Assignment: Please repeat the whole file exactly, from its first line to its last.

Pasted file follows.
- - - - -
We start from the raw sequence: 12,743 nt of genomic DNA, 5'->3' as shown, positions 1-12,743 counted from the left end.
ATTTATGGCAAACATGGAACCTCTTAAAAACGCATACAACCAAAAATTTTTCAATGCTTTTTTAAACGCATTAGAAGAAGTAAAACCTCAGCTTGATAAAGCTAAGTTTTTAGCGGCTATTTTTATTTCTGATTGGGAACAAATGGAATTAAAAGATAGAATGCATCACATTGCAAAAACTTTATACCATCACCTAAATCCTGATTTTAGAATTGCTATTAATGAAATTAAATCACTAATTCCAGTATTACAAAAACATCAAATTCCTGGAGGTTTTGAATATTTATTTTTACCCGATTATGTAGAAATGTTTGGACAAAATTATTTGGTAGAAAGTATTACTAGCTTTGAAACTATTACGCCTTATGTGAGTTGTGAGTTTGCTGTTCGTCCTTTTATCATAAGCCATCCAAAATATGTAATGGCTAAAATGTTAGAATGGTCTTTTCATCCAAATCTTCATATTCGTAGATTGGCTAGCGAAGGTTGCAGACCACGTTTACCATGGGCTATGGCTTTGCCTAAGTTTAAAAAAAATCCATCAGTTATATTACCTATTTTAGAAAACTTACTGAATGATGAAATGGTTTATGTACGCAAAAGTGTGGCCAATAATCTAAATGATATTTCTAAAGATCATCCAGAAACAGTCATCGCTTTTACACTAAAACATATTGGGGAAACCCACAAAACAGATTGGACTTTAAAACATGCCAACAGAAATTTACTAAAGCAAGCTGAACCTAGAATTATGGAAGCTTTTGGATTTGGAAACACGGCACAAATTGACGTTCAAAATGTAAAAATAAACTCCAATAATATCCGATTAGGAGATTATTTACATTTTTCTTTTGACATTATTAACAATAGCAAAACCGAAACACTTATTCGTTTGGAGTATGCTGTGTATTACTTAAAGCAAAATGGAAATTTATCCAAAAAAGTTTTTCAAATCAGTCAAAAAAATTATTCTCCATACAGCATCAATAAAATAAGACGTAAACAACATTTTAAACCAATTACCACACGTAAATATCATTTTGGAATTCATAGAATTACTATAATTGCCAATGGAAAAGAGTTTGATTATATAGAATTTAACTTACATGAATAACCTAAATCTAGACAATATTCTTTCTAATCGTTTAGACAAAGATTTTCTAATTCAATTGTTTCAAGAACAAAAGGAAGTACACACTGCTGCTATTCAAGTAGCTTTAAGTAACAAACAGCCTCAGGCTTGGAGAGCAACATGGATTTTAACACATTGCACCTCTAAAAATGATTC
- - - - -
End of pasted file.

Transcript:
We start from the raw sequence: 12,743 nt of genomic DNA, 5'->3' as shown, positions 1-12,743 counted from the left end.
ATTTATGGCAAACATGGAACCTCTTAAAAACGCATACAACCAAAAATTTTTCAATGCTTTTTTAAACGCATTAGAAGAAGTAAAACCTCAGCTTGATAAAGCTAAGTTTTTAGCGGCTATTTTTATTTCTGATTGGGAACAAATGGAATTAAAAGATAGAATGCATCACATTGCAAAAACTTTATACCATCACCTAAATCCTGATTTTAGAATTGCTATTAATGAAATTAAATCACTAATTCCAGTATTACAAAAACATCAAATTCCTGGAGGTTTTGAATATTTATTTTTACCCGATTATGTAGAAATGTTTGGACAAAATTATTTGGTAGAAAGTATTACTAGCTTTGAAACTATTACGCCTTATGTGAGTTGTGAGTTTGCTGTTCGTCCTTTTATCATAAGCCATCCAAAATATGTAATGGCTAAAATGTTAGAATGGTCTTTTCATCCAAATCTTCATATTCGTAGATTGGCTAGCGAAGGTTGCAGACCACGTTTACCATGGGCTATGGCTTTGCCTAAGTTTAAAAAAAATCCATCAGTTATATTACCTATTTTAGAAAACTTACTGAATGATGAAATGGTTTATGTACGCAAAAGTGTGGCCAATAATCTAAATGATATTTCTAAAGATCATCCAGAAACAGTCATCGCTTTTACACTAAAACATATTGGGGAAACCCACAAAACAGATTGGACTTTAAAACATGCCAACAGAAATTTACTAAAGCAAGCTGAACCTAGAATTATGGAAGCTTTTGGATTTGGAAACACGGCACAAATTGACGTTCAAAATGTAAAAATAAACTCCAATAATATCCGATTAGGAGATTATTTACATTTTTCTTTTGACATTATTAACAATAGCAAAACCGAAACACTTATTCGTTTGGAGTATGCTGTGTATTACTTAAAGCAAAATGGAAATTTATCCAAAAAAGTTTTTCAAATCAGTCAAAAAAATTATTCTCCATACAGCATCAATAAAATAAGACGTAAACAACATTTTAAACCAATTACCACACGTAAATATCATTTTGGAATTCATAGAATTACTATAATTGCCAATGGAAAAGAGTTTGATTATATAGAATTTAACTTACATGAATAACCTAAATCTAGACAATATTCTTTCTAATCGTTTAGACAAAGATTTTCTAATTCAATTGTTTCAAGAACAAAAGGAAGTACACACTGCTGCTATTCAAGTAGCTTTAAGTAACAAACAGCCTCAGGCTTGGAGAGCAACATGGATTTTAACACATTGCACCTCTAAAAATGATTC